Grants and Contracts Details


Induction of mucosal healing in inflammatory bowel disease (IBD) is associated with reduced hospitalizations and surgeries. Healing of the mucosal barrier requires control of the destructive inflammatory response as well as restitution of the epithelial barrier through enhanced proliferation and generation of new crypt structures. Although it is clear that induction of Wnt/â-catenin activation is a key factor in intestinal stem cell (ISC) and progenitor cell (PC) activation, there are few researchers that examine the regulation of â-catenin activation in colitis where mucosal healing and inflammation-induced dysplasia are major clinical concerns. Studies performed during the prior award period demonstrated that Akt phosphorylation of â-catenin increases in ISCs during colitis and colitis-induced cancer. The present proposal makes use of a novel genetic model for reducing PI3K signaling in colonic intestinal epithelial cells (IEC) during colitis. Data already produced in VilCre/pik3r1fl/fl mice given DSS colitis suggest that PI3K-mediated â-catenin activation plays a major role in wound healing. Acute and chronic forms of DSS colitis will be generated in VilCre/pik3r1fl/fl mice for in vivo studies in AIM 1 to examine the role of IEC class 1A PI3K in mucosal healing, â-catenin activation and ISC/PC gene expression (using novel enteroid cultures). Studies in AIM 2 utilize bone marrow chimera (BMC) mice to examine TNF-induced IEC â-catenin signaling in radioresistant epithelial populations in DSS colitis mice. AIM 3 studies examine the role of Nox1 in â-catenin activation using B6->Nox1-/- BMC DSS colitis mice. Together the studies propose that TNF-induced NOX1 stimulates PI3K-mediated â-catenin activation and ISC/PC gene expression to determine crypt responses in IBD. The underlying hypothesis is that inflammationinduced â-catenin signaling enhances epithelial regeneration and induces chronic architectural distortion by increasing ISC and progenitor cell expansion during colitis. The clinical relevance of these studies is great given that we hope to identify novel approaches to IBD therapy and chemoprevention.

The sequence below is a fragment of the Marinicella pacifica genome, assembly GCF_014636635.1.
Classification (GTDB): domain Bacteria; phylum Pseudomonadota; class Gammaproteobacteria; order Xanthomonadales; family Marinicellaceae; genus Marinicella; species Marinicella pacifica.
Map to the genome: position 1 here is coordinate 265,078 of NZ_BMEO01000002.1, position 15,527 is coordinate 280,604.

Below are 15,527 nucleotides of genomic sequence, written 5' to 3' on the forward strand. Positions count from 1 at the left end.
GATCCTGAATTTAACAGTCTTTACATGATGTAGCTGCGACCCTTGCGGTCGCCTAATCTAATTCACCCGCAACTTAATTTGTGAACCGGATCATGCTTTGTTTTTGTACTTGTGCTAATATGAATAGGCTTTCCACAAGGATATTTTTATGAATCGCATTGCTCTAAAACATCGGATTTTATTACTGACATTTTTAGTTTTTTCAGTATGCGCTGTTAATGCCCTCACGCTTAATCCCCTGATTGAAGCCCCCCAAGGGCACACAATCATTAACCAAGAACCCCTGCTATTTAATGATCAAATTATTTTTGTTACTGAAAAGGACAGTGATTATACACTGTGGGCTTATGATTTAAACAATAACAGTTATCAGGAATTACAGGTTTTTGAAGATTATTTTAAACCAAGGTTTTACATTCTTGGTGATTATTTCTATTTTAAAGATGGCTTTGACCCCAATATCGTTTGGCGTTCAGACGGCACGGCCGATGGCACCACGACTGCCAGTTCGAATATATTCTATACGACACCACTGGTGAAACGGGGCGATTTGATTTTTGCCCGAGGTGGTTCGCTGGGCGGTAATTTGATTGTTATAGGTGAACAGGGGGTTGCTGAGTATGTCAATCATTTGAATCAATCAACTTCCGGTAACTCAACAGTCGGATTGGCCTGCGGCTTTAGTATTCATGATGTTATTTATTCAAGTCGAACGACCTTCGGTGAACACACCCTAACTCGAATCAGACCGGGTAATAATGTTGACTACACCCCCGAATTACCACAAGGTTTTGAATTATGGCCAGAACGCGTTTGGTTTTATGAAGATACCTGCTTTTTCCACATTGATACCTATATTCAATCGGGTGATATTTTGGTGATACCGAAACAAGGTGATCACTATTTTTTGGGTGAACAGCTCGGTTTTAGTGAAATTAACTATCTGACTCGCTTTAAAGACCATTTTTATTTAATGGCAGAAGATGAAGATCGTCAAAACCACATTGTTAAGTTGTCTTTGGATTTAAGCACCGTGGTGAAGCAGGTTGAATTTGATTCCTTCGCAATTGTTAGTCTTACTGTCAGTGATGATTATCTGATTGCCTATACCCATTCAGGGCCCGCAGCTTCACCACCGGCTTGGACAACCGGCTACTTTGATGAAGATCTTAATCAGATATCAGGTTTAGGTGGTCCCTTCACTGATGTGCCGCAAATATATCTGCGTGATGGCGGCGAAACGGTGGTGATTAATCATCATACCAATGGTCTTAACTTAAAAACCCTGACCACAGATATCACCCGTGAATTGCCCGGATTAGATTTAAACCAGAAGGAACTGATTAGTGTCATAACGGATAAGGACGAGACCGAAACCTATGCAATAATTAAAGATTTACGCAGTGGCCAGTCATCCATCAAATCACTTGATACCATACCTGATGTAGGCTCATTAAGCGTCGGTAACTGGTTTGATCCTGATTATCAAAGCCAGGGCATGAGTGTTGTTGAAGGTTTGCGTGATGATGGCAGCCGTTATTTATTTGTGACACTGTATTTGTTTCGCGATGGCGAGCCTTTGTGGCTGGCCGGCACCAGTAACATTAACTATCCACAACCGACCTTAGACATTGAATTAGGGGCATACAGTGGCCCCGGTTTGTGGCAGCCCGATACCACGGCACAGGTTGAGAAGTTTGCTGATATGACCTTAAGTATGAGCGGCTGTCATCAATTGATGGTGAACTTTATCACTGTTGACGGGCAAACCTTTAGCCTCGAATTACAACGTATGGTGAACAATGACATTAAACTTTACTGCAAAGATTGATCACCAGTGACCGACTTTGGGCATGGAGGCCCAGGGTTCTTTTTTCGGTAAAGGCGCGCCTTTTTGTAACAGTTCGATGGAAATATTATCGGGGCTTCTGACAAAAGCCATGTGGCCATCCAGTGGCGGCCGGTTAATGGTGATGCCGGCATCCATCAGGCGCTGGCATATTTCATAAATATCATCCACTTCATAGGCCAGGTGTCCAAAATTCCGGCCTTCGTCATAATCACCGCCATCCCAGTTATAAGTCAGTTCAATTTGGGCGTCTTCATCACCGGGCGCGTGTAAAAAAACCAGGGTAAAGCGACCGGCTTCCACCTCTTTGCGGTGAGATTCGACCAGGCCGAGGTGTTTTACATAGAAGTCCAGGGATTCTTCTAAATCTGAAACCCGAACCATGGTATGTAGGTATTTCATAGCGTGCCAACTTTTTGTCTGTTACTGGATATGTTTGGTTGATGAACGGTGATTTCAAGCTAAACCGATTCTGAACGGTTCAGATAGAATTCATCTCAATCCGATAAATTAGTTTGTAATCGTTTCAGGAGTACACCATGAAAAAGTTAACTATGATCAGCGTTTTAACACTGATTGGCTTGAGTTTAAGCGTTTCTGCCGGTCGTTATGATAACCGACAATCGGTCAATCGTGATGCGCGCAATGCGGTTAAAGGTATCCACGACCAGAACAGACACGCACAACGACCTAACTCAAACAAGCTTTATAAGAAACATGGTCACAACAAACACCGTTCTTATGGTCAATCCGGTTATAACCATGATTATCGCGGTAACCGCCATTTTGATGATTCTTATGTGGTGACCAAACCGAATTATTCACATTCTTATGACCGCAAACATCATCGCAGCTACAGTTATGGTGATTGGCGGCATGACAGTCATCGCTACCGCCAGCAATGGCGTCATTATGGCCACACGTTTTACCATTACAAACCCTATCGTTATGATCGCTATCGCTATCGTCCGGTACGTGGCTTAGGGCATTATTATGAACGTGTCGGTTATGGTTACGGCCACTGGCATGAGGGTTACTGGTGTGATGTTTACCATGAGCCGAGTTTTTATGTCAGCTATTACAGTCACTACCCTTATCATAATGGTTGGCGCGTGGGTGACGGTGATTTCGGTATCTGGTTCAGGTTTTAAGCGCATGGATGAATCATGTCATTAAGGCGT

Effective start/end date9/15/136/30/17


  • National Institute Diabetes & Digestive & Kidney: $1,065,011.00


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